Forillon National Park


Forillon National Park is located at the end of a peninsula jutting into the Gulf of St. Lawrence. At the tip of Cap-Gasp, on the park's easternmost point, fires were lit on twin towers of rock to warn ships of danger. But the threat of foundering on the peninsula's rocky promontories has never stopped local fishermen from mining the rich cod banks. From Mi'kmaq and Iroquois to European settlers to present-day residents, human beings have taken advantage of this area's resources, both on land and sea. Today the 92-square-mile (240 square km) "Jewel of the Gaspe," which encompasses both picturesque seashore and rugged interior, testifies to the park's motto: "The harmony of man, land, and sea."What to see and do:Forillon National Park is open year-round, but the interpretation center is closed between mid-October and early June. Located at Penouille on the southern shore and west of L'Anse-au-Griffon on the northern shore, these centers offer visitors extensive information about the park's services, including camping facilities, hiking trails, and naturalist programs. During the summer they are open variable hours. At Penouille, stretches of beach encourage sunning and swimming. Continuing your drive around the peninsula, you pass the campground at Petit-Gasp. Scuba diving is popular off the coast, while others enjoy exploring the trails stemming from the trailhead. You'll find other campgrounds at des-Rosiers and Cap-Bon-Ami, which features the sheerest seaside cliffs in the park.Several historic sites at Forillon National Parkenrich your understanding of how human residents have adapted to and taken advantage of the natural surroundings. At Cap-des-Rosiers, there is an 1858 lighthouse. Listed as a historic monument, it's closed during winter, but summer visitors may visit both the structure and the interpretive center (also closed winters). At nearby L'Anse-au-Griffon, tour the Manoir Le Boutillier. Between June and October this site explores the Gaspe cod-fishing heritage through a series of exhibits and presentations in the auditorium.Though seeingForillon National Park from your car is possible, some say the best way to appreciate the diversity of Forillon's offerings is on foot. Visitors may hike for as little as 30 minutes or as long as six hours along the shore or through the interior. Forests, peat bogs, and myriad streams greet adventurous trekkers, who have the best chance of spotting Forillon's black bears, moose, and beaver. Running almost the length of the park, Les Cretes and Les Lacs offer the longest journey and primitive campsites along the way. A rewarding short hike takes you to Cap-Gasp. Seashore pools harbor interesting marine life, and sometimes you glimpse whales from the lighthouse. During the summer, watch for cormorants, gannets, and other seasonal seabirds. Winter at Forillon National Park brings snowshoeing, winter camping, and cross-country skiing on groomed trails.Other popular activities include bicycling, sea fishing, kayaking, and taking scenic cruises. Offering excellent chances to see whales from June to early October and the magnificent shoreline from the water, these excursions depart from most small seaside villages.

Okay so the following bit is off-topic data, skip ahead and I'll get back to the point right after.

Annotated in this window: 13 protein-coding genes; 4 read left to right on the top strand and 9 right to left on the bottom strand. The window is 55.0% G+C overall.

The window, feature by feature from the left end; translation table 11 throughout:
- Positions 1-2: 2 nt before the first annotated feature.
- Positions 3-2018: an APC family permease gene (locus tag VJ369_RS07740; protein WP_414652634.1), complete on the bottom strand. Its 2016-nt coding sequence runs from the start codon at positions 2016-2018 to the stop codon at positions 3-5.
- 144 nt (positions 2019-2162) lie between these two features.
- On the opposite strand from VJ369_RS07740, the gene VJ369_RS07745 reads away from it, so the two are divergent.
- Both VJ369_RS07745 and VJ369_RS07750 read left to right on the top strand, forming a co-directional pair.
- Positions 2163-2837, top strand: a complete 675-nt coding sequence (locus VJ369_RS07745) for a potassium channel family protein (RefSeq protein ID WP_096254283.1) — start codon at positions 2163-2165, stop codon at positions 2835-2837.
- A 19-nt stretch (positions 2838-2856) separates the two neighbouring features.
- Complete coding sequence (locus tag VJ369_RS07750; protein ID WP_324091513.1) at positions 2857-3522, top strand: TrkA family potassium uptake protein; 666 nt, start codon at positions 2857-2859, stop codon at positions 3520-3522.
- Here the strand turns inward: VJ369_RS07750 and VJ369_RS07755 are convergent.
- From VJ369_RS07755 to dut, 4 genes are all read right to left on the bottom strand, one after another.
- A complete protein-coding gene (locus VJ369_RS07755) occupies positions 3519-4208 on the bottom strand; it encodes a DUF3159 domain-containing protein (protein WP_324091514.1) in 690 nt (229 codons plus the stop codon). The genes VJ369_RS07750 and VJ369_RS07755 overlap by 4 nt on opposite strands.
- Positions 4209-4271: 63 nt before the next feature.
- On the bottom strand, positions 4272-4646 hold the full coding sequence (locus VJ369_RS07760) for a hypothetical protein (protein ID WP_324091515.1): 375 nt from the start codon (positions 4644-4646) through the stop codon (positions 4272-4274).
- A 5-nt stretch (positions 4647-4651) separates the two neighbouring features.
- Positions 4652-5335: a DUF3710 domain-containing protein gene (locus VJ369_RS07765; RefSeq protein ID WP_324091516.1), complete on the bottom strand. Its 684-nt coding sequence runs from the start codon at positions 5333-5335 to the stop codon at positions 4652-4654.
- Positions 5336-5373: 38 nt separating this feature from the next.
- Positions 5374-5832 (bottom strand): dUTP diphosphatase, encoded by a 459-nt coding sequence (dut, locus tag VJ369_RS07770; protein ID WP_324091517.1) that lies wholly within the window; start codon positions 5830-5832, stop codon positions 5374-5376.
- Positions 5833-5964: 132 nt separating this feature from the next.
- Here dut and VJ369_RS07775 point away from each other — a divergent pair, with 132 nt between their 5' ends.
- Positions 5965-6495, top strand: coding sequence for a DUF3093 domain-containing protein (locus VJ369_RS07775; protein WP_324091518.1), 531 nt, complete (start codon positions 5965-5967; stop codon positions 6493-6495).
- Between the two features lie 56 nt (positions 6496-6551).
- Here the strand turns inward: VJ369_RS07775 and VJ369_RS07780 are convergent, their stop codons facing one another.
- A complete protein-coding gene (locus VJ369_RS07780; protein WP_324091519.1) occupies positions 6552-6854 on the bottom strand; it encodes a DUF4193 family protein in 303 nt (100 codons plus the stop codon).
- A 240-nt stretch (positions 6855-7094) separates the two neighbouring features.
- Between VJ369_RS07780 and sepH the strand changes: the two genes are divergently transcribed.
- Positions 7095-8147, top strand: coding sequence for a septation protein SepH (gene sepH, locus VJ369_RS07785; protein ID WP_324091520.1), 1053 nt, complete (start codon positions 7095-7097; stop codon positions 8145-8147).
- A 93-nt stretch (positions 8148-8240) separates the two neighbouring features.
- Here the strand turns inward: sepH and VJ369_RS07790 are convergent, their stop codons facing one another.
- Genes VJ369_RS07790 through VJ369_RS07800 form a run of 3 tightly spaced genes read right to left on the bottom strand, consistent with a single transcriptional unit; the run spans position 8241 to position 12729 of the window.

122 Gasp Blvd
Quebec, Canada G4X-1A9


48.87925700, -64.52499300
Visit Website
(418) 368-5505

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